We had to cheat and watch this episode of Thunderbirds are Go on Dailymotion. “Inferno” was not shown in the UK because the network thought it was too similar to last year’s real disaster at London’s Grenfell Tower, where seventy people were killed in a high-rise building that burned for most of three days. I can understand the sensitivity about broadcasting the episode, but not including it on the DVD is taking things a little far, ITV. The episode was streamed on platforms like Amazon Prime, so at least the episode wasn’t totally buried.
Since the network forced a comparison to something that actually happened, “Inferno,” which was written by Benjamin Townsend, is remarkably low-key. There is indeed a stupidly tall building on fire, but there are only about six people in the thing. There are a couple of good jokes about even taller buildings always being erected in Dubai, and Thunderbird 2 actually gets damaged, even if its mostly a cosmetic bruising. Our son enjoyed it, although we really had to question the point of the building having an extinguisher system that could take out the blaze… but only after it is completely evacuated, as the gas is lethal. Nobody ever thinks these things through, do they?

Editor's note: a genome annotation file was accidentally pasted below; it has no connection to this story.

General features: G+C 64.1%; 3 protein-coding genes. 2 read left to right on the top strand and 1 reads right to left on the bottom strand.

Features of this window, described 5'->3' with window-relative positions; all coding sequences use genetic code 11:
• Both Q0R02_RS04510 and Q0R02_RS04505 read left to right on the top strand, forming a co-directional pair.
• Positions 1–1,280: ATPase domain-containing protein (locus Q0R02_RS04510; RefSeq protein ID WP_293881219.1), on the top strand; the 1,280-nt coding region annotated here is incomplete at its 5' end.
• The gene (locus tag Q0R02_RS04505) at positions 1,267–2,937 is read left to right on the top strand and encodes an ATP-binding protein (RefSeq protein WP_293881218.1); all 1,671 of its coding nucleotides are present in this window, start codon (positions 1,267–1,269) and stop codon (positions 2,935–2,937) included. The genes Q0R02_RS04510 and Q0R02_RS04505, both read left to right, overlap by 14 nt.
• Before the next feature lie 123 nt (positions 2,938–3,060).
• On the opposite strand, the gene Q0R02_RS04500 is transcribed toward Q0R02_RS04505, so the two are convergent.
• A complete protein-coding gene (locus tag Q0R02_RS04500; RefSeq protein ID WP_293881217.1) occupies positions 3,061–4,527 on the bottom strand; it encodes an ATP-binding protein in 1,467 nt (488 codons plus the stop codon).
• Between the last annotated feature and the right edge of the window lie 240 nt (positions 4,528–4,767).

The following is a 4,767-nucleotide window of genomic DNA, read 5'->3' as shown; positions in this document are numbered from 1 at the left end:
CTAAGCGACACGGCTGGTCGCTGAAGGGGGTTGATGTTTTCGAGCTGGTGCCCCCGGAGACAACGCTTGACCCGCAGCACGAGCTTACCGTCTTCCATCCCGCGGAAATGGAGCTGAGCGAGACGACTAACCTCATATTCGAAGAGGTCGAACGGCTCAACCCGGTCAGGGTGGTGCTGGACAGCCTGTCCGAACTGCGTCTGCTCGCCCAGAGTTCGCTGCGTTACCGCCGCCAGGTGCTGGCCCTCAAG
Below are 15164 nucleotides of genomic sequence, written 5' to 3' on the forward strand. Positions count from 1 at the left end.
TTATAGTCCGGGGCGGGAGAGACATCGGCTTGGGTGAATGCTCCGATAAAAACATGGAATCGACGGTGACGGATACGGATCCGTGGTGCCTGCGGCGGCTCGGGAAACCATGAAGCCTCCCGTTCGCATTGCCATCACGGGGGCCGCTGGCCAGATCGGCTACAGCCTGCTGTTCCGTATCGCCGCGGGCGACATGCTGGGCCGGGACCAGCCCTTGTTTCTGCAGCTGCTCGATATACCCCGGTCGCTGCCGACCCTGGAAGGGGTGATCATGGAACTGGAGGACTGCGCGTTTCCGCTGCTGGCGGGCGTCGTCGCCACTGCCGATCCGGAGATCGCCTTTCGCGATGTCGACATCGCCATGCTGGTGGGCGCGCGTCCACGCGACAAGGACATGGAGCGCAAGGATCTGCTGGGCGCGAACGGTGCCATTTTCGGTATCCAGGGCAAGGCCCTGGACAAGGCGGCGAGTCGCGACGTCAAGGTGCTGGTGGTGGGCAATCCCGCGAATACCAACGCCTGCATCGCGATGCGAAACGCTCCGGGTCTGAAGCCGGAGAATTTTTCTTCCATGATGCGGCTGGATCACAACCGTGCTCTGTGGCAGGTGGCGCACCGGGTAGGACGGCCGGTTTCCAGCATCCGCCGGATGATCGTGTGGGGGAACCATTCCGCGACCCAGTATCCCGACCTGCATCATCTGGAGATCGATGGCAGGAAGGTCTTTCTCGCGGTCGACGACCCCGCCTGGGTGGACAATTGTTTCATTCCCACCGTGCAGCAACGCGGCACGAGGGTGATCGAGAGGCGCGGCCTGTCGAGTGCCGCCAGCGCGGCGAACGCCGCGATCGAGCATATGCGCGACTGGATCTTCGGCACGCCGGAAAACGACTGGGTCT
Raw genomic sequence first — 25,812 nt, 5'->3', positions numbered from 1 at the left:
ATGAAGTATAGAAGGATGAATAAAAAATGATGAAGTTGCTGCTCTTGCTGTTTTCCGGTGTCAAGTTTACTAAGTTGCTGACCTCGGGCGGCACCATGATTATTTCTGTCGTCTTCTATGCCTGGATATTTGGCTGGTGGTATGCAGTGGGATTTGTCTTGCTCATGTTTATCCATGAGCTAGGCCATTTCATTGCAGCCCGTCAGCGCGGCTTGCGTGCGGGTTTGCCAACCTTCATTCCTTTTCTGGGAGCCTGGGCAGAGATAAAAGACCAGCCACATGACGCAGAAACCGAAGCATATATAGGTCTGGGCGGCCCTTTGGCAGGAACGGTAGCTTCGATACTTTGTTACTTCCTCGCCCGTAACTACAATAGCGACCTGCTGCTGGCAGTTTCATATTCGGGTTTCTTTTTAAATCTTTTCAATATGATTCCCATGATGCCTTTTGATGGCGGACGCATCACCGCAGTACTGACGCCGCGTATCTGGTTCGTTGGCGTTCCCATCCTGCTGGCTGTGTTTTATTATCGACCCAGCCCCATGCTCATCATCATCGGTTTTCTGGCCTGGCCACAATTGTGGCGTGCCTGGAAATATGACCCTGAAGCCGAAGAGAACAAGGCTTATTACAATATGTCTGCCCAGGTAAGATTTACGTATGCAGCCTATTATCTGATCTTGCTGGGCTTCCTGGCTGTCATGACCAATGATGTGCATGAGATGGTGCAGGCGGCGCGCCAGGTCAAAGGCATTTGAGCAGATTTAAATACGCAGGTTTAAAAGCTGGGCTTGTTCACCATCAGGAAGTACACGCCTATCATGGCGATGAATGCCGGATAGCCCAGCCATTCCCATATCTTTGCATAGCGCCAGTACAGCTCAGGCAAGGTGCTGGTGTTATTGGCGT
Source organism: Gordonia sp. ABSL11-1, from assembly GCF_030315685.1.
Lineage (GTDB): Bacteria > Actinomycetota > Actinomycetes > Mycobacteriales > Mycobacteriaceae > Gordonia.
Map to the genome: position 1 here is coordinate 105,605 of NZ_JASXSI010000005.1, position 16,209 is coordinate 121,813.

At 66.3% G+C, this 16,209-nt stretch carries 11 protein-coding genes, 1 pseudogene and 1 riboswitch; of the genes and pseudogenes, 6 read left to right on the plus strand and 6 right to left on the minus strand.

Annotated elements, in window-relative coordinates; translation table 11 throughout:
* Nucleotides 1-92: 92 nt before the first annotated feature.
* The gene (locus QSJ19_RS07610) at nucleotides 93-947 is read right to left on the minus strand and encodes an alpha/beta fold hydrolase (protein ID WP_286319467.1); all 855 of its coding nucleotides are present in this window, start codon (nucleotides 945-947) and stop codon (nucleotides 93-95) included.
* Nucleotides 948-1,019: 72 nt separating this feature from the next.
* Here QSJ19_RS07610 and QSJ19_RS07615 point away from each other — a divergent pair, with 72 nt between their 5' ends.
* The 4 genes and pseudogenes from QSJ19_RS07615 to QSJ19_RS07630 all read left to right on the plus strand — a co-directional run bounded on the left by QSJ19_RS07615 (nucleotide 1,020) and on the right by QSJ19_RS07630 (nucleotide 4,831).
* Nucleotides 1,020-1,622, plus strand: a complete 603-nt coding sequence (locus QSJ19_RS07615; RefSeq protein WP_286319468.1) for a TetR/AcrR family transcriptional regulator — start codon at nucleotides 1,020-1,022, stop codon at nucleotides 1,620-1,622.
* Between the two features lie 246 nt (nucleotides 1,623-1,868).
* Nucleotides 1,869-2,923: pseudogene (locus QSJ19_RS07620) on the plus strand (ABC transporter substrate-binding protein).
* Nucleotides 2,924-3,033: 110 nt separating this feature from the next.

What I was saying last time about the suspension of disbelief being completely tabled? We hadn’t seen anything yet!
If only our kid had a big oil drilling platform to split in half in the bathtub, he’d have all kinds of fun recreating this episode with his Thunderbird 2 and Thunderbird Shadow. Maybe we can find him one before he gets too old for toys in the tub…
A boatload of suspension of disbelief is always required in the world of International Rescue, but boy, this one takes the cake! I’m not sure whether it’s “everything being backwards compatible with everything else,” as Marie put it, or Thunderbird 2 flying into space, or the preparations to get it into space taking maybe an hour, two at the most. But our son loved this story by Dan Berlinka without any silly grownup reservation. There’s a gag about pizza delivery that had him in stitches, but he was so impressed by the wide-eyed glorious ridiculousness of this story that it could have been made without any jokes and he’d have been completely satisfied.